This issue may be addressed in part by precipitating these elements out in a pre-treatment softening step. The issue may be further addressed by biologically reducing S04 and precipitating these contaminants as metal sulfides after removing nitrate and selanate and selenite.

[0023] The presence of selenium, as selenate or selenite, is a concern because of recent regulation of selenium concentrations in effluent. The _ $ _ selenium is difficult to remove because of its low concentration and its tendency to form selenate or selenite and dissolve in water making physical or chemical removal difficult, costly or inefficient. Selenium is addressed in the invention by biologically reducing it to elemental selenium and then precipitating it for removal.

[0024] Figure 1 shows a treatment system 10 having a pretreatment area 12 upstream of a biological treatment area 14 . Feed 16, which may be FGD blow-down water or another feed, flows into pretreatment area 12. In the pretreatment area 12, a large portion of the TSS in the feed is removed and Ca and Mg are removed to soften the feed 16. The pretreatment area 12 uses physical/chemical methods to treat the feed 16. For example, lime or sulfides or both may be added to the feed 16 to precipitate calcium, magnesium and metals. The precipitates may be removed by clarifiers, for example single stage or double stage clarifiers. Settling can be enhanced by the addition of coagulants or polymers. Alternately, the precipitates can be removed by dissolved air floatation (DAF) involving the addition of similar treatment chemicals. The DAF process also strips some ammonia particularly if feed 16 temperature is kept above 100 degrees F or above 130 degrees F and the DAF process maintained at a pH of 8.5 or more or 9.5 or more. This may reduce or remove the need for ammonia removal, by nitrification, at the biological treatment area 14 described below in jurisdictions where emitting ammonia in a blow off gas is permitted. Optionally, the ammonia in the gas blow-off from a DAF reactor may be recycled to a selective catalytic reduction part of the FGD process. DAF reactors may be purchased from Infilco-Degremont of Virginia, USA under the AquaDAF trade mark or from Clear Water Technology of California, USA under the GEM trade mark.

[0025] Pre-treatment effluent leaves the pretreatment area 12 through a pretreatment effluent line 20. Dilution water 18 is added to the pretreatment effluent. The dilution water 18 reduces the TDS of the pretreatment effluent to make it acceptable for biological treatment downstream. Sufficient dilution water 18 may be added to make the TDS like that of seawater, for example _g_ with a TDS of 35 g/L or less. Any low TDS water can be used for dilution water 18, for example cooling circuit blow down water from a power plant. The dilution water 18 also cools the FGD blow-down water, for example from 50 °C or more to about 40 °C or less, to further facilitate biological treatment.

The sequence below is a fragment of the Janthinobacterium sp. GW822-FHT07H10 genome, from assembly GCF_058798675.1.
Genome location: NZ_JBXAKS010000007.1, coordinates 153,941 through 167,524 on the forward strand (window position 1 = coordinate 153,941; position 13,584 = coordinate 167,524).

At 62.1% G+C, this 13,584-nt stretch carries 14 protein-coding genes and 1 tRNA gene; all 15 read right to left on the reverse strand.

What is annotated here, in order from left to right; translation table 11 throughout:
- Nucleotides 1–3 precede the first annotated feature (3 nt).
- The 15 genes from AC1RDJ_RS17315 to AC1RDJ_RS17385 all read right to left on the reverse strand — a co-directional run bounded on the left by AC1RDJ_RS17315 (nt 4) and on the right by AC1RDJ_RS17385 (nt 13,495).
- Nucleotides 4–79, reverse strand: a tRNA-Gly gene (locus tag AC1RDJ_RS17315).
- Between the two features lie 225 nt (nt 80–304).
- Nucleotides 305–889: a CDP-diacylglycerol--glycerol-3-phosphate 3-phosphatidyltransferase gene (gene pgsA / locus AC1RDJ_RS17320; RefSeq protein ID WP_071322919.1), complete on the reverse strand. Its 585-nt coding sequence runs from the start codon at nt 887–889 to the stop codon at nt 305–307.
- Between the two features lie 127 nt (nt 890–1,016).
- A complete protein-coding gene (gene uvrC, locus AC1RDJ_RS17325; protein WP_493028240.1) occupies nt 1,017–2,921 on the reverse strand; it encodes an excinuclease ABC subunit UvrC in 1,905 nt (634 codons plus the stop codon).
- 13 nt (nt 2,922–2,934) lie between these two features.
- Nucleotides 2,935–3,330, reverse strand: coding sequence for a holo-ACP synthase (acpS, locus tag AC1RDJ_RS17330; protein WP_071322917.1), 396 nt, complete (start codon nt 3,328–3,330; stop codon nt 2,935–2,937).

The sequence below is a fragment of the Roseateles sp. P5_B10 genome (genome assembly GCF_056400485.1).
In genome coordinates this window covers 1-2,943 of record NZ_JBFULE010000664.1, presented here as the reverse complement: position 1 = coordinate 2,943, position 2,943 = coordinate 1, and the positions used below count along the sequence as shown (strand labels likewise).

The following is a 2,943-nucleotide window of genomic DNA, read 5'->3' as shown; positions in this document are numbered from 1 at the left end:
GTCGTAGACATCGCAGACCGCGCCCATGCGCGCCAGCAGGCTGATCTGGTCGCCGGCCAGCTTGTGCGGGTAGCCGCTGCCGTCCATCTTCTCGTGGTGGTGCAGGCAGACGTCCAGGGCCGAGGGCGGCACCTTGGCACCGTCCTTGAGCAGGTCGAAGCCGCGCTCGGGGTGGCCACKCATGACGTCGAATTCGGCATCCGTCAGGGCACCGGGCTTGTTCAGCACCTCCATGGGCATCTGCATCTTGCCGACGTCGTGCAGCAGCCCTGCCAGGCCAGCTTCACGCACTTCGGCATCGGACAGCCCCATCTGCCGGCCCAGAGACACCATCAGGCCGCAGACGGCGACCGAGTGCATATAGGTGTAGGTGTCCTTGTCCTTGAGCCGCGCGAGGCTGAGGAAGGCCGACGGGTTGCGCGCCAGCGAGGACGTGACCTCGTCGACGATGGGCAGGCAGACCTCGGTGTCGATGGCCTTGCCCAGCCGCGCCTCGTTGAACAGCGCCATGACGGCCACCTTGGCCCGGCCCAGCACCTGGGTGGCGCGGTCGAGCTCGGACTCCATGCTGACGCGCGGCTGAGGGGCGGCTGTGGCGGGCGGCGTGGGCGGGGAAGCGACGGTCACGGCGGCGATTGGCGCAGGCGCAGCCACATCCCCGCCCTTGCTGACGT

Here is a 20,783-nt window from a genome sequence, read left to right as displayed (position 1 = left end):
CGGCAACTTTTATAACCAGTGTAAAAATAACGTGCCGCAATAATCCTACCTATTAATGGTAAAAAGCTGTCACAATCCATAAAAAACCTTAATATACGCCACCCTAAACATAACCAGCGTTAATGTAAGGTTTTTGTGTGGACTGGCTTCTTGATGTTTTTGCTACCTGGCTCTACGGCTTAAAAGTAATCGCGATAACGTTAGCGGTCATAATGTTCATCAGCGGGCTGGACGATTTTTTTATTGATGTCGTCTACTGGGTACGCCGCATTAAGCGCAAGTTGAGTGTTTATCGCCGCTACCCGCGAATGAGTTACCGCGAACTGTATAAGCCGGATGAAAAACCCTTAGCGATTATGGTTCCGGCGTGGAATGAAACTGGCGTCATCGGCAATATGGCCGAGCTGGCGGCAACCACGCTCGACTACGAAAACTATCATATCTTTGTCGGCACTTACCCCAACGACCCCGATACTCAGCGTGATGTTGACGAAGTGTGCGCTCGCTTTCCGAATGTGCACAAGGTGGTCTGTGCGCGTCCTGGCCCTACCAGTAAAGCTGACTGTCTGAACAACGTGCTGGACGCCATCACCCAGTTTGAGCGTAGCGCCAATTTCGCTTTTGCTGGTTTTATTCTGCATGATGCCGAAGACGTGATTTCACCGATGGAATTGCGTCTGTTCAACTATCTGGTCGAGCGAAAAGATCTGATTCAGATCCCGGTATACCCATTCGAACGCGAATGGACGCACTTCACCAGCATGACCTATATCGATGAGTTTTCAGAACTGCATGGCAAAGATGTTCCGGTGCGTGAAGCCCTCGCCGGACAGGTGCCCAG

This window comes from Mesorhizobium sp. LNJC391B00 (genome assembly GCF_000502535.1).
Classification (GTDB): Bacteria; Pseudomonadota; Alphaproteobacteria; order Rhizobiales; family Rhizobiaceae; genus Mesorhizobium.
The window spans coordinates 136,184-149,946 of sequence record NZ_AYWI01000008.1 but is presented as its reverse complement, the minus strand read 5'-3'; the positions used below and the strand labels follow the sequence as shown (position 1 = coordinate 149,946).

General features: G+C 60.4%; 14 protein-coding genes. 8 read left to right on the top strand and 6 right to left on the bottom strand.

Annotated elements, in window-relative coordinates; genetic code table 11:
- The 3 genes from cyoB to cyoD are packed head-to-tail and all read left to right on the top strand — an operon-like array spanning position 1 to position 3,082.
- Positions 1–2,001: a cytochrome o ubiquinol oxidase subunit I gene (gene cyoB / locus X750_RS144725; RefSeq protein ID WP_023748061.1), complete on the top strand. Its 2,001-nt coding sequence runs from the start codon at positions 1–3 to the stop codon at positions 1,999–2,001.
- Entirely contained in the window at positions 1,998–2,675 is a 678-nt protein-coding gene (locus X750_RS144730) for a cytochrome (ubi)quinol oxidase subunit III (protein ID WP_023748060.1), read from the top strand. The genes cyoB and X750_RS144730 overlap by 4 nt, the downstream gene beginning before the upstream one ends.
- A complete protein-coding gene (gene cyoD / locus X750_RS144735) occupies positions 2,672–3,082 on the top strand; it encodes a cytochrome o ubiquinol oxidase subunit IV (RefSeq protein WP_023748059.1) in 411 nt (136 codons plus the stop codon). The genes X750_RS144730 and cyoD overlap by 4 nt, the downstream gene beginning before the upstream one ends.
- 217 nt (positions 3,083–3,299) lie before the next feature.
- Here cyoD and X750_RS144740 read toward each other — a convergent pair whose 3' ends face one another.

[0026] The diluted pretreatment effluent then flows to the biological treatment area 14. The biological treatment area 14 has four zones: an aerobic zone 22; a first anoxic zone 24; a second anoxic zone 26; and, an anaerobic zone 28. These zones 22, 24, 26, 28 are shown connected in series in Figure 1 although one or more of them may alternately be connected with recirculation loops. Further alternately, some of the zones 22, 24, 26, may not be required in some embodiments. The zones 22, 24, 26, 28 may also occur in separate reactors or one or more zones 22, 24, 26, 28 may be combined into a single reactor. One or more of nutrient streams 30, 32, 34 may be used to add nutrients to any zone 24, 26, 28 downstream of a nutrient stream 30, 32, 34, either directly or through intervening zones 24, 26. For example, nutrients may be added in stream 30 or stream 32 to support the growth of bacteria in zones 26 or zone 28 or both.

[0027] The aerobic zone 22 is used to nitrify ammonia, to the extent that ammonia has not been stripped in the pretreatment area 12, and to oxidize organic carbon. An optional supplemental aerobic zone may also be added downstream of the anaerobic zone 28 to remove residual nutrients added before or in zones 24, 26, 28 and to oxidize residual compounds from anaerobic zone 28. If there is no TN discharge limit for the effluent, or if ammonia is stripped in the pretreatment area 12 such that TN in the effluent will be acceptable, the aerobic zone 22 may be omitted, or replaced by an aerobic zone downstream of the anaerobic zone 28.

[0028] In the first anoxic zone 24, nitrate acts as a preferred electron acceptor and is removed by denitrification. The nitrate may be removed to a concentration which facilitates the biological reduction of selenium in the second anoxic zone 26, considering that nitrate in high concentration will be used as an electron acceptor over low concentrations of selenate or selenite.